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Social Security Claim Questions

When you are attempting to collect Social Security Disability benefits, because the system is large and complex, you may be overwhelmed as you move forward. Here are some of the most common Social Security claim questions and answers to help familiarize you with the process.

How long do Social Security claims take? It depends on your particular issue, but a general rule of thumb is that it will take three to four months from the time you apply until your first decision is approved or denied. If you ask for reconsideration, it could take another four months or so to have your case heard. If you appeal and get a hearing in front of an Administrative Law Judge, that could add another 12 to 18 months, plus another two months until the judge renders a decision.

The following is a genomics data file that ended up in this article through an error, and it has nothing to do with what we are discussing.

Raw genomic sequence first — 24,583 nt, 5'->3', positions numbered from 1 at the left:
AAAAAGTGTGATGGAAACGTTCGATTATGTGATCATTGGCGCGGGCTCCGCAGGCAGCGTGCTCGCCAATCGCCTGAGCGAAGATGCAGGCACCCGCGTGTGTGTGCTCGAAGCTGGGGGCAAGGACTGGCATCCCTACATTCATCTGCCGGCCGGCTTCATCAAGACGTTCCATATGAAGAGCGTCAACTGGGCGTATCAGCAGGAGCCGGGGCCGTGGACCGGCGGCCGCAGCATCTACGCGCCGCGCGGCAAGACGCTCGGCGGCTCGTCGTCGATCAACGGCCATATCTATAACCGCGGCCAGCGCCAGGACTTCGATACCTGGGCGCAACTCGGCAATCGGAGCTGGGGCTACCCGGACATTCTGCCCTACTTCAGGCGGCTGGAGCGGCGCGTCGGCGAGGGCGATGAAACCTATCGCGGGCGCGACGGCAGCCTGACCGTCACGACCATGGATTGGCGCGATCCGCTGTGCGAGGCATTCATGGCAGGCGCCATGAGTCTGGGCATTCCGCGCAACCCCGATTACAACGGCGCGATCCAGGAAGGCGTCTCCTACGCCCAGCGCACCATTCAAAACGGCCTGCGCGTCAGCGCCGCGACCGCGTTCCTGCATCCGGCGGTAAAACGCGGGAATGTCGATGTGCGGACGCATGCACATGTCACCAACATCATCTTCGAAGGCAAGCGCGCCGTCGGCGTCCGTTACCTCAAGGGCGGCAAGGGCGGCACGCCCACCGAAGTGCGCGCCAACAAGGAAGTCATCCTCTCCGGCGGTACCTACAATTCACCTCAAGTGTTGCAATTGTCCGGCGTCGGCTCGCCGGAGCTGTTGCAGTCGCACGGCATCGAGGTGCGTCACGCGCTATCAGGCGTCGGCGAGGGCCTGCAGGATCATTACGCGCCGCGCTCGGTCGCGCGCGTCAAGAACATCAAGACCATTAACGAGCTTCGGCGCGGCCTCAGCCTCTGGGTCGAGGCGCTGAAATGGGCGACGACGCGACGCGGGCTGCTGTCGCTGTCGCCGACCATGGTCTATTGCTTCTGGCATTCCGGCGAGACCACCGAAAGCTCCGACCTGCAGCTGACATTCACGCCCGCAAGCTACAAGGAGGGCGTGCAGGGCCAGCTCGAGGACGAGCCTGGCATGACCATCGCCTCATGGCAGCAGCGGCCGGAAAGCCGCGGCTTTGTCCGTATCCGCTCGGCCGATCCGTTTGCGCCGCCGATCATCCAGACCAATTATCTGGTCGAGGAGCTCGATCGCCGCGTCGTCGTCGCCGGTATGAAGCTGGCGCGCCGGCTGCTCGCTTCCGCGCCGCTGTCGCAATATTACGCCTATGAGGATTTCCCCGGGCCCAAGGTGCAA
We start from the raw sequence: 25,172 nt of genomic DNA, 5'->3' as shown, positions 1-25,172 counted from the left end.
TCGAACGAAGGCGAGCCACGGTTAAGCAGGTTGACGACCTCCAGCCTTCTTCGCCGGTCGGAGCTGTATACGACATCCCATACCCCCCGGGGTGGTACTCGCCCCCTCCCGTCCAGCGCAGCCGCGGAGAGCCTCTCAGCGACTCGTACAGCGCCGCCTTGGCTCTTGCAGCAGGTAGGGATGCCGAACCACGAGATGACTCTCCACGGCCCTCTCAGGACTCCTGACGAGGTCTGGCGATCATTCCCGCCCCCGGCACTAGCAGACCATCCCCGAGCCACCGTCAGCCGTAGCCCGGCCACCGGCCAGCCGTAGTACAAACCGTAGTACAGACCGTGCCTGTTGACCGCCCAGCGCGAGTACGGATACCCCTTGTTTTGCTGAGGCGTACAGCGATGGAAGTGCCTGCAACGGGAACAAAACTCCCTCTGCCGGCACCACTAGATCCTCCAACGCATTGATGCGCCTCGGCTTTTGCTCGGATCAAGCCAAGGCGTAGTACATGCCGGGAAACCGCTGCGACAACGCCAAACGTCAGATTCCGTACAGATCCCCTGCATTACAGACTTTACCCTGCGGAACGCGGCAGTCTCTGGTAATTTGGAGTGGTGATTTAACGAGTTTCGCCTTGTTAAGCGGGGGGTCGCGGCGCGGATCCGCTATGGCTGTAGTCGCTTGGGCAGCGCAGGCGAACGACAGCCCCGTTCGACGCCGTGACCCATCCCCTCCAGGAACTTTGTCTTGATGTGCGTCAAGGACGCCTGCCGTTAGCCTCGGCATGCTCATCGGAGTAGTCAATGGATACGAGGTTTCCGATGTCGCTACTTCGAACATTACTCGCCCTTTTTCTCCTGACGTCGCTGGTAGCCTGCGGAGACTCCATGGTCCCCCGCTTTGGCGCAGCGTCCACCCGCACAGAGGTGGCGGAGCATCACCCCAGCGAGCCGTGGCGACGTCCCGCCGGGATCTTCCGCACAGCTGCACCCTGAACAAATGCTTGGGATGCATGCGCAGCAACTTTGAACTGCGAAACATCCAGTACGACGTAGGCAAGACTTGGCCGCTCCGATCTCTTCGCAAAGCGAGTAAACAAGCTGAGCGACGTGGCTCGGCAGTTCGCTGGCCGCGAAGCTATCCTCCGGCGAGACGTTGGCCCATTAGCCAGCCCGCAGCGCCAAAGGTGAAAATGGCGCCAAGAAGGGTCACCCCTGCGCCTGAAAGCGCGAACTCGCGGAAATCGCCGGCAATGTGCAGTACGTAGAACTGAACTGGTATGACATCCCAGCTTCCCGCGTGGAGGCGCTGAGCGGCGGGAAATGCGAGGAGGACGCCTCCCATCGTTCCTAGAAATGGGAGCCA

How far back will Social Security pay me benefits if I am approved for a disability claim? Even if you have been disabled for a longer period, Social Security will only pay you past due benefits one year prior to the day you filed your application.

Are Social Security benefits only for people who have a permanent disability? No, but you must demonstrate that your disability is expected to last for at least a year or will result in your death within one year.

How much do lawyers charge to represent me in challenging a disability claim? Attorneys who handle Social Security disability cases will charge 25% of your past due benefits up to $5,300. They only get paid if you win your case.

Can I go back to work if I am receiving Social Security disability benefits? In some instances, the answer is yes. Social Security may grant you a trial work period for nine months to see if you are able to work or not.

Does collecting unemployment benefits affect my Social Security benefits? Social Security does not count unemployment benefits as earnings. However, income from Social Security may reduce the amount of unemployment compensation you receive. Laws vary from state to state and it is best to check with your state’s unemployment benefits administrator to see how your earnings are treated.